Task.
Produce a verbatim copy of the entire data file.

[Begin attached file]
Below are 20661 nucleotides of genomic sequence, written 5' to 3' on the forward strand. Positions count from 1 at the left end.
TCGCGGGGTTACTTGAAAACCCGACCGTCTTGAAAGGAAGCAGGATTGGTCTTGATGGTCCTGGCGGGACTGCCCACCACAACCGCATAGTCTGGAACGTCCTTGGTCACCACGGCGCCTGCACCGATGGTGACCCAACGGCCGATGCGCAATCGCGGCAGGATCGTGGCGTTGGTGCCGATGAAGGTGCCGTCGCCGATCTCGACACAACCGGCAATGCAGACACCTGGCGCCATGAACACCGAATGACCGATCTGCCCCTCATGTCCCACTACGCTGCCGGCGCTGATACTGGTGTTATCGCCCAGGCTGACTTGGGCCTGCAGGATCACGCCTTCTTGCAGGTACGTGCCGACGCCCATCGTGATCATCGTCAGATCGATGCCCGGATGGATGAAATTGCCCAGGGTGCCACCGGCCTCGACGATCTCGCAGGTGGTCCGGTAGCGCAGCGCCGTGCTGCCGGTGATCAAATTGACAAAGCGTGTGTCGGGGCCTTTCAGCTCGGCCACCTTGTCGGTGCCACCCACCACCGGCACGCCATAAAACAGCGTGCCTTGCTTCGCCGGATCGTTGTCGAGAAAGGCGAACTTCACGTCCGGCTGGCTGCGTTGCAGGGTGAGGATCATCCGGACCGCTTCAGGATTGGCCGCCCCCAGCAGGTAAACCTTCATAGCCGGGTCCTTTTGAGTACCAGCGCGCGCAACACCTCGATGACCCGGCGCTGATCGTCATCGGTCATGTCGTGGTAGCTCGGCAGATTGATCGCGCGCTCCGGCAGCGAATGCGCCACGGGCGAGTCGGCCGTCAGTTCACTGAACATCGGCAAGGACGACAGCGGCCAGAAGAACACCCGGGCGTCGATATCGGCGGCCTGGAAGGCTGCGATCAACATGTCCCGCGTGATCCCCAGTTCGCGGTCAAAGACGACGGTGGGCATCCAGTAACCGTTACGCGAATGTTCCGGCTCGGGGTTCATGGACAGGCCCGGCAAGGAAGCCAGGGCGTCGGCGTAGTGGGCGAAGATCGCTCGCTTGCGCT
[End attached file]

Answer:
Below are 20661 nucleotides of genomic sequence, written 5' to 3' on the forward strand. Positions count from 1 at the left end.
TCGCGGGGTTACTTGAAAACCCGACCGTCTTGAAAGGAAGCAGGATTGGTCTTGATGGTCCTGGCGGGACTGCCCACCACAACCGCATAGTCTGGAACGTCCTTGGTCACCACGGCGCCTGCACCGATGGTGACCCAACGGCCGATGCGCAATCGCGGCAGGATCGTGGCGTTGGTGCCGATGAAGGTGCCGTCGCCGATCTCGACACAACCGGCAATGCAGACACCTGGCGCCATGAACACCGAATGACCGATCTGCCCCTCATGTCCCACTACGCTGCCGGCGCTGATACTGGTGTTATCGCCCAGGCTGACTTGGGCCTGCAGGATCACGCCTTCTTGCAGGTACGTGCCGACGCCCATCGTGATCATCGTCAGATCGATGCCCGGATGGATGAAATTGCCCAGGGTGCCACCGGCCTCGACGATCTCGCAGGTGGTCCGGTAGCGCAGCGCCGTGCTGCCGGTGATCAAATTGACAAAGCGTGTGTCGGGGCCTTTCAGCTCGGCCACCTTGTCGGTGCCACCCACCACCGGCACGCCATAAAACAGCGTGCCTTGCTTCGCCGGATCGTTGTCGAGAAAGGCGAACTTCACGTCCGGCTGGCTGCGTTGCAGGGTGAGGATCATCCGGACCGCTTCAGGATTGGCCGCCCCCAGCAGGTAAACCTTCATAGCCGGGTCCTTTTGAGTACCAGCGCGCGCAACACCTCGATGACCCGGCGCTGATCGTCATCGGTCATGTCGTGGTAGCTCGGCAGATTGATCGCGCGCTCCGGCAGCGAATGCGCCACGGGCGAGTCGGCCGTCAGTTCACTGAACATCGGCAAGGACGACAGCGGCCAGAAGAACACCCGGGCGTCGATATCGGCGGCCTGGAAGGCTGCGATCAACATGTCCCGCGTGATCCCCAGTTCGCGGTCAAAGACGACGGTGGGCATCCAGTAACCGTTACGCGAATGTTCCGGCTCGGGGTTCATGGACAGGCCCGGCAAGGAAGCCAGGGCGTCGGCGTAGTGGGCGAAGATCGCTCGCTTGCGCT